Telling ourselves stories in order to live

Four actors stand on stage. They move towards each other, and apart. They engage, and disengage.

Four actors stand on stage. They move towards each other, and apart. They engage, and disengage. They spout mouthfuls of flowery verse, rich in imagery but poor in explanation. Nothing seems to make a whole lot of sense, yet.

It’s the opening scene of Yukon playwright Patti Flather’s latest, Paradise, as seen at rehearsal this week at the Yukon Arts Centre. Reporters and the public have been invited to sneak a peek and offer feedback as the artists prepare for opening night.

Over the coming scenes, the characters slowly reveal themselves. Though they often exist in a separate time or place, we begin to learn of the relationships between them, and a plot starts to unfold.

An unemployed logger comes to his doctor for help. He needs to convince the bureaucratic powers-that-be that his physical and metal scars merit consideration for some sort of financial assistance.

The doctor is himself struggling with his wife’s request for a divorce.

His daughter, meanwhile, is travelling Central America searching for something.

And her childhood friend Khalil is abroad too, somewhere else, on some sort of volunteer mission, before he is captured and taken by soldiers.

It’s a play about how we’re there for each other -and how we’re not -through the hard times, said Flather in an interview this week.

“For me, places where we gather and share a story together and find our own meanings in it, and also explore other people’s meanings – to me that’s just part of being in a community,” she said.

“We all love stories, we all need stories. We need stories to define who we are, our identities, and also how we are in a community: where we’re excelling, and where we have work to do as human beings in terms of supporting each other and the planet that we live on.”

It’s a story she’s been working on telling for many years. It comes out of both personal experiences and gathered stories from the world we live in, said Flather.

“I grew up in a family with a lot of love and laughter, and also with parents dealing with addictions and mental health issues. That was part of my upbringing, and I think that’s not atypical. I think a lot of us live with those challenges in our lives.”

Her family was hit with a major trauma in 1992, when her father, a physician, was shot and killed outside his house by a former patient.

The accused was found not criminally responsible in the death for reasons of mental illness.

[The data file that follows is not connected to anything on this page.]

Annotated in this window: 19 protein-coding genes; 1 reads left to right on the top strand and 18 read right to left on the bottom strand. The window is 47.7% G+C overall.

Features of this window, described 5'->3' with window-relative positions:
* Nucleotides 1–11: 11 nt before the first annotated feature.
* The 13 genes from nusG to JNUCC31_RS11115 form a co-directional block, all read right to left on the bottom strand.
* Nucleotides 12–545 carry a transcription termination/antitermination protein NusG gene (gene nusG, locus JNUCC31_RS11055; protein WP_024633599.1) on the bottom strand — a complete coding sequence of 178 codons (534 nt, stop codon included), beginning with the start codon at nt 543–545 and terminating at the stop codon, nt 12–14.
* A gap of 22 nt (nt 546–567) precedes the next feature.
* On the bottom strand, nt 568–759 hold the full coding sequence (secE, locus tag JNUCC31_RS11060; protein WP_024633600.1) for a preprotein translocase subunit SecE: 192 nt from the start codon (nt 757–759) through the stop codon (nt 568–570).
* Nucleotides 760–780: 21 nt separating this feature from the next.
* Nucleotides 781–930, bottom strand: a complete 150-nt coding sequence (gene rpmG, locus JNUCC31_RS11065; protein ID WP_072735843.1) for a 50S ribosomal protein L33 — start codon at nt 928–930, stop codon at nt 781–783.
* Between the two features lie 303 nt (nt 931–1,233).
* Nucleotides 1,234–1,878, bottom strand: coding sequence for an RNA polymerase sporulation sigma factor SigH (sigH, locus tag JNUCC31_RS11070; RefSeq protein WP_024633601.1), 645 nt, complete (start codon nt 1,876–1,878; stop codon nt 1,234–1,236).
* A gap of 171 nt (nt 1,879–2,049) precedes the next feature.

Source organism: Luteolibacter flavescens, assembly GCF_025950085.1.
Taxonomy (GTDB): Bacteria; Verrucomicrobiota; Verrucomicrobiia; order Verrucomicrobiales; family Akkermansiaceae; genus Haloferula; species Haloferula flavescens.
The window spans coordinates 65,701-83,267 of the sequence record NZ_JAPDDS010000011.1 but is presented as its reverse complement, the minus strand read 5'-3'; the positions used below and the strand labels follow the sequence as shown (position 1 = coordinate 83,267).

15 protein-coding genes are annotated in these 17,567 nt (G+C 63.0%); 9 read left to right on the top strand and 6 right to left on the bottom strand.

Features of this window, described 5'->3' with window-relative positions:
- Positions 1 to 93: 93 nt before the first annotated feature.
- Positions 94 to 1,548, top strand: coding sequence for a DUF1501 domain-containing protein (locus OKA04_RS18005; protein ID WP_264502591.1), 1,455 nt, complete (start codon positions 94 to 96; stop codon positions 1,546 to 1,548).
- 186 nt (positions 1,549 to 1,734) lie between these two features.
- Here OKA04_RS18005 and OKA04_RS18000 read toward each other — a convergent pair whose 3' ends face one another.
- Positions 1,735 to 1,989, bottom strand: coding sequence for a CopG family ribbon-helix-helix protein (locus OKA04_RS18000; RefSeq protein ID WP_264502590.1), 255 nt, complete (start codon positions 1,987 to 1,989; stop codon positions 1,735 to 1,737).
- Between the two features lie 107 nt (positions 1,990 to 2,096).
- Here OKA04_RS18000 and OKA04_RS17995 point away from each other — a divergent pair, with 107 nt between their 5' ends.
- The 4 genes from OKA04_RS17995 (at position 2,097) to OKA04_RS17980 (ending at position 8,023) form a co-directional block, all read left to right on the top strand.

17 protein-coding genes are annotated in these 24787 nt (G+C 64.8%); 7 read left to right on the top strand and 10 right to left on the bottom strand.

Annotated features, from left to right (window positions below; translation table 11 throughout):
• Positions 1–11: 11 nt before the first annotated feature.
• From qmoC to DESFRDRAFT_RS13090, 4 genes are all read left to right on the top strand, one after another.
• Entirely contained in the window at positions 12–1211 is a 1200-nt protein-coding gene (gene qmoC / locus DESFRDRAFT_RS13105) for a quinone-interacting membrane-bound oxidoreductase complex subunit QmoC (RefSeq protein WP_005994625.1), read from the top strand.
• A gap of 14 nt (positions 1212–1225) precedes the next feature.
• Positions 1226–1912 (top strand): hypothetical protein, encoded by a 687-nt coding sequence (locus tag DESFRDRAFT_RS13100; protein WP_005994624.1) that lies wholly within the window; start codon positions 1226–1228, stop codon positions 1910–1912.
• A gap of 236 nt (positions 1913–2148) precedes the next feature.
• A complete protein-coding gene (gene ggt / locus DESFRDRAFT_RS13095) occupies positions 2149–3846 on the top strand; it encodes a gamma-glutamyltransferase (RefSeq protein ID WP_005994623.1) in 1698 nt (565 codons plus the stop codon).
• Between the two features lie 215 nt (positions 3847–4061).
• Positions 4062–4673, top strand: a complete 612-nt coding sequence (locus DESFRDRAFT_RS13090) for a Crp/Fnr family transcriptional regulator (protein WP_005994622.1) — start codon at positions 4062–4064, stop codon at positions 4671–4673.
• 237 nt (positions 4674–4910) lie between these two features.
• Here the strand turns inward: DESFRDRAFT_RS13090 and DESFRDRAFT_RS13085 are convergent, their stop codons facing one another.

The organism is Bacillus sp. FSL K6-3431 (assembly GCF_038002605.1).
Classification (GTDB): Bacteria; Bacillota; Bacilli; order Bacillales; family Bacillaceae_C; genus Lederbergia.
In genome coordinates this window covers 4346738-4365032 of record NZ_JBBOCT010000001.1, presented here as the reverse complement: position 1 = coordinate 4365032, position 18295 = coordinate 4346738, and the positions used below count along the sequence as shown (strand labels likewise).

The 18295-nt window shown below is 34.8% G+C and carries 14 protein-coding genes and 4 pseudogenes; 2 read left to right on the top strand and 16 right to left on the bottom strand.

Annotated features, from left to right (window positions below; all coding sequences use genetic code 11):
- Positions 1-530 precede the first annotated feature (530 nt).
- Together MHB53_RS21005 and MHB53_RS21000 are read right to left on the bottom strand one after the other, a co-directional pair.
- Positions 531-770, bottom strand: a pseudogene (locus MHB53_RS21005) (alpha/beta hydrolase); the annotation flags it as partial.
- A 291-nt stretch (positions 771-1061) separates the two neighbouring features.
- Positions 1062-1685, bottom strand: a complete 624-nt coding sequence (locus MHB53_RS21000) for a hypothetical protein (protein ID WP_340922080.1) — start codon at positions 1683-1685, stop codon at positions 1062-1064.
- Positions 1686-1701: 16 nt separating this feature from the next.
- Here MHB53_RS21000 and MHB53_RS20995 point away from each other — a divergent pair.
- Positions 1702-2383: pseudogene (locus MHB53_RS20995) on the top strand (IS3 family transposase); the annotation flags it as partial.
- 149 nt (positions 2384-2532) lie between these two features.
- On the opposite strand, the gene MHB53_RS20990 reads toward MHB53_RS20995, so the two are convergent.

Flather learned, through the criminal proceedings and the inquest into the death, about the ways our society had failed that man, and by consequence her father and her family, she said.

“I really found that so many people had encountered, had meetings with this man. And it really seemed like nobody either knew what to do with him or didn’t want to deal with him, or didn’t even think he had a problem. It was quite an eye-opener about how systems can really not help people when they’re really crying out for help.

“I was trying to explore that through theatre, the ways that we as individuals and as communities turn away when we really need to face people who are needing help.”

The production is a collaboration between Yukon’s Gwaandak Theatre and MT Space, a theatre company from Ontario.

Gwaandak has also partnered with the Yukon Anti-Poverty Coalition, the Second Opinion Society and the Mental Health Association of Yukon.

The idea is to make sure the play resonates with the community, said Flather.

That’s part of the reason that rehearsals have been opened up to members of those groups and the public at large.

“I don’t think this is a play that has any clear answers or recipes. I guess I’m really hoping that people will embrace the opportunity to talk and explore and have a dialogue.”

There will be a opportunity for a facilitated discussion after every performance of the show.

There will also be a resource table with information about mental health and other services available in the Yukon.

The hope is that the play will encourage people who need help to ask for it, and for others not to turn away from those doing the asking, said Flather.

“I think that would be an outcome that I would like, is that we don’t want to just say, ‘Oh, somebody’s going to be alright. That person, they don’t really mean that. They’re not doing that badly, they don’t really need help. It’ll be OK, we don’t really need to deal with that.’”

Paradise, directed by Majdi Bou-Matar, will be performed March 25-28 at the Yukon Arts Centre, as part of NorthwesTel’s Behind the Curtain series. There will be a pay-what-you-can performance on March 24.

The play will also show on March 31 at the St. Elias Convention Centre in Haines Junction.

Contact Jacqueline Ronson at

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